This may sound obvious, but some applicants overlook this step, which may be a result of not giving enough time to complete their application form. Employers phrase their assessment questions in a certain way because they want to assess to what extent the candidate possesses a particular quality, skill, or characteristic.

First, look at the key word of the question, so you know how they want your answer to look. If it’s a ‘How’ or ‘Explain’ question, then you’re going to want to write a bit more than a ‘What’ question.

Second, on some job applications, it will specify the number of characters or words that you should use when answering the question. Ensure that you maximise the word/character count, so you can go into as much depth as you possibly can. At the same time though, you should double check that your answer doesn’t exceed the limit either. If you’re using software like Microsoft Word, there is an automatic word count feature in the bottom-left corner, but if not, you can use a free website that will do this for you. We recommend something like Word Count – but there are plenty out there.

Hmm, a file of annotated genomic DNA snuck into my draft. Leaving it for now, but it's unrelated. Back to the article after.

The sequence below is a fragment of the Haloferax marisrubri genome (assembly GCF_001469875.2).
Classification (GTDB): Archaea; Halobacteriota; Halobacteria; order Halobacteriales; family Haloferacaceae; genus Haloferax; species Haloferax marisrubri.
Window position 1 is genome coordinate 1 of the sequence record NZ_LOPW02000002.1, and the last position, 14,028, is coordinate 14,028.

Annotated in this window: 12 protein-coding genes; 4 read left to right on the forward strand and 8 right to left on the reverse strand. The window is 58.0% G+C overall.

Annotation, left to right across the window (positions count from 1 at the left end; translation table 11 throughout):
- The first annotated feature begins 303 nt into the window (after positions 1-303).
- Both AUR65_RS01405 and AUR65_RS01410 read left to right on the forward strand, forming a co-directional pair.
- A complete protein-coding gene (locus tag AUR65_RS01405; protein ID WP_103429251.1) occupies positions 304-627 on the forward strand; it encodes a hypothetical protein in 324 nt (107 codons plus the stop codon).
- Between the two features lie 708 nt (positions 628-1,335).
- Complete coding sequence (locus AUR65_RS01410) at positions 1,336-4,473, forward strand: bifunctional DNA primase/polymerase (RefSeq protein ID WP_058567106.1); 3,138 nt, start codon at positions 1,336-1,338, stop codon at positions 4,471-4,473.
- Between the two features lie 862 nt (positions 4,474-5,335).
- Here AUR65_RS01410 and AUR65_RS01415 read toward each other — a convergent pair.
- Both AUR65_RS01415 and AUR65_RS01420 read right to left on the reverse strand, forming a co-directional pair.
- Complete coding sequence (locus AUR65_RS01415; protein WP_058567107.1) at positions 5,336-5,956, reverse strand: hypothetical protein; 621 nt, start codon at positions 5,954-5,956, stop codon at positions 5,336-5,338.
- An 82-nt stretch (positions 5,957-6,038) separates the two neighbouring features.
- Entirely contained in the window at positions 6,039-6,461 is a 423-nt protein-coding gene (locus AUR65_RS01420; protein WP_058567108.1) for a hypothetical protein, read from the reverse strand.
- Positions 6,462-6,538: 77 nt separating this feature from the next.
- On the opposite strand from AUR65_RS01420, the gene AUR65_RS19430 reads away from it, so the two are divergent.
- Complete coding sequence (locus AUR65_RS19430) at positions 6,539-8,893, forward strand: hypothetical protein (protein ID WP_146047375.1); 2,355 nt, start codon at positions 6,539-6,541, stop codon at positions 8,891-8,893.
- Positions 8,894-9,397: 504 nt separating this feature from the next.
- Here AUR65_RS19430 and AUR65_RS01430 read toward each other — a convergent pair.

Third, if you encounter a question that is broken down into multiple parts or sub-sections, make sure that you address each element in your response. You might want to draft your answer in bullet-point form, then use connecting words and phrases to link your ideas into a logical paragraph. Also, purely from a tech perspective, you may want to write your answers in a Word or Pages document first before pasting them into the online application form. Don’t be that person who loses all their amazing application responses because of a technical glitch!